How to Maintain Work/Life Balance When Working Remotely

By Lily Morales
A woman holding her hands up to her face in front of a laptop

Remote work used to be something only a select few were allowed to do. That is, until the Coronavirus hit the world. What started out of necessity in March of 2020 soon became the norm for companies around the world, and many office workers rejoiced. Before COVID in the US, just 6% of white-collar workers worked from home, a number that rose to 65% by May 2020, according to the NY Times. Even the team at Redroc began working from home during the pandemic and found it worked so well that 69% of its employees still work remotely, while the other 31% (the creative team) are now embracing a hybrid schedule. With remote work in place, companies can downsize their office buildings, employees are able to decrease or eliminate their commutes and live wherever they desire, working parents can excel professionally while still meeting their families’ needs and, in many cases, productivity is increased by eliminating in-office distractions, to name only a few benefits. All that said, working from home can also have downsides. Employees can feel isolated from their co-workers, it can be harder to “clock out” when you live at the office, sick days are often spent still working instead of recuperating, and as such, employees can experience burnout.

While I believe that the pros of working remotely heavily outweigh the cons, it unfortunately doesn’t eliminate burnout completely, and it can be challenging to maintain a work/life balance when working from home. Here are some tips that have helped me tackle burnout while working remotely as a designer for Redroc for the last 2+ years.

Turn Off Your Notifications

Now, that doesn’t mean your notifications should always be off, but remote work does not mean 24/7 availability. Turning off your notifications after office hours (or on your lunch break) can be a huge benefit to your mental health and will allow your time away from “the office” to be truly rejuvenating. When working from home, it becomes increasingly easier to work all the time or to respond to emails after hours or on weekends. And while these emails may seem urgent when you get them, the truth is they can probably wait until Monday.

Get Out of the House

Working from the same place you eat, sleep, and exist can become incredibly monotonous, especially when/if your office is in the same room where you perform all the other tasks humans require for survival. A change of scenery, whether that means working from a coffee shop or simply going on a long walk on your lunch break, is key to maintaining your sanity. Plus, moving your body will release chemicals that will allow you to return to your desk in a better mood than when you left it.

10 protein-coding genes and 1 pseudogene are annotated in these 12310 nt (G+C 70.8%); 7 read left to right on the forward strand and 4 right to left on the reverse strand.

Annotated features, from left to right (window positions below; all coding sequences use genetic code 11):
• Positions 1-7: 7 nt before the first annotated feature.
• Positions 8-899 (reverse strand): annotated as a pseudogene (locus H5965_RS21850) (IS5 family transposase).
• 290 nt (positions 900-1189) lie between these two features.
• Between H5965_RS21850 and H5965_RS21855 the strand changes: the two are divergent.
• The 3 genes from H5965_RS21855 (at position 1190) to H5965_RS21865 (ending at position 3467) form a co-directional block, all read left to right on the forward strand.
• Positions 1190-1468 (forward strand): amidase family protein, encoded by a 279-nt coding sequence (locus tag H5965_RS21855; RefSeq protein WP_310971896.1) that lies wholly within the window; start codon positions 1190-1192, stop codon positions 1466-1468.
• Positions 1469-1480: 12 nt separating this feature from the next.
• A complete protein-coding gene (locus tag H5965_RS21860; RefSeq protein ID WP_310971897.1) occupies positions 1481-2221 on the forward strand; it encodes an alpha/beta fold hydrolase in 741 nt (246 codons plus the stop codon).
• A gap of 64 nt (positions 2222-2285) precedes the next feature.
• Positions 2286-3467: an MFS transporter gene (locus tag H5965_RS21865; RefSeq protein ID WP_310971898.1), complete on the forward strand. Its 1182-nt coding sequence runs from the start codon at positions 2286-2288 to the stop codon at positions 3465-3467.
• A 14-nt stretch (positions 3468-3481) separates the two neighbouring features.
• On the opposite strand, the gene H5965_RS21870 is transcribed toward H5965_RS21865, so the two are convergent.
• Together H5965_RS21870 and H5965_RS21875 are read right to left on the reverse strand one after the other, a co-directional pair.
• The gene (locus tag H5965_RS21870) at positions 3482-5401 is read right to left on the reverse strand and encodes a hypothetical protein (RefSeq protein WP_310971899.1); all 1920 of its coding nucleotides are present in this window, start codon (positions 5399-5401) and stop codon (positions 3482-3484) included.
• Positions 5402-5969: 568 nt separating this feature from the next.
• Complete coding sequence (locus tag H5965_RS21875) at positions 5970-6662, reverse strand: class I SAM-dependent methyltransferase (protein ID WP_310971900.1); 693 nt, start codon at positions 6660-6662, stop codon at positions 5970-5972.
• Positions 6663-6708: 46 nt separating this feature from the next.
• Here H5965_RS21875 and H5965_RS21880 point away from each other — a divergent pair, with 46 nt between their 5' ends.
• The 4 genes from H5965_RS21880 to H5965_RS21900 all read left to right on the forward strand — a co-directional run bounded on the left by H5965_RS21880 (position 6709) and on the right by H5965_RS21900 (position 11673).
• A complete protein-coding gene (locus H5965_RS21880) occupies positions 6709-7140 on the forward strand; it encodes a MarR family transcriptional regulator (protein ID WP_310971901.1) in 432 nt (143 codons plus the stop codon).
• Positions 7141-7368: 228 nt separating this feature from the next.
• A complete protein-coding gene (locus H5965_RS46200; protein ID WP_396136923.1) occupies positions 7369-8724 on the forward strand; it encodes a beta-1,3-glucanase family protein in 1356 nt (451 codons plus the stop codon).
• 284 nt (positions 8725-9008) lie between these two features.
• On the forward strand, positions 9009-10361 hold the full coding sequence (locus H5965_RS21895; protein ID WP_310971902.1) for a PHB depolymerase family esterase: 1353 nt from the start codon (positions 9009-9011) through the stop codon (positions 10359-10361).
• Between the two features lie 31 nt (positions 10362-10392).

Get Your Daily D.O.S.E.

Just as going on a walk can shift your mental perspective, there are other tasks that will bring about all those feel-good chemicals we hear about all the time. This is what’s called your “Daily D.O.S.E. (Dopamine, Oxytocin, Serotonin, and Endorphins) of Happiness,” summarized in this lovely graphic by Sarita Walsh. Checking a box off each of these lists means you’ll almost certainly have a good day.

Talk It Out

Finally, having a solid support system is essential to eliminating burnout. Open discussions about workplace exhaustion will help you explore solutions and ultimately find relief. This support system can be your friends, partner, therapist, or even an understanding coworker or manager.

While I am no stranger to the difficulties of working remotely, it would still take a heck of a lot for me to give it up. The logistical benefits alone make working from home worth it, but I’ve also been able to shape my life in a way that allows me to work through and overcome burnout when it hits – and flourish everywhere in between.

Looking for help developing a new or existing brand with a team that welcomes in-office as well as remote workers? Contact Redroc for a free creative consultation.

Lily Morales is one of Redroc’s design leads. Along with design for print, she specializes in digital branding and website design. Lily currently works remotely from Switzerland.


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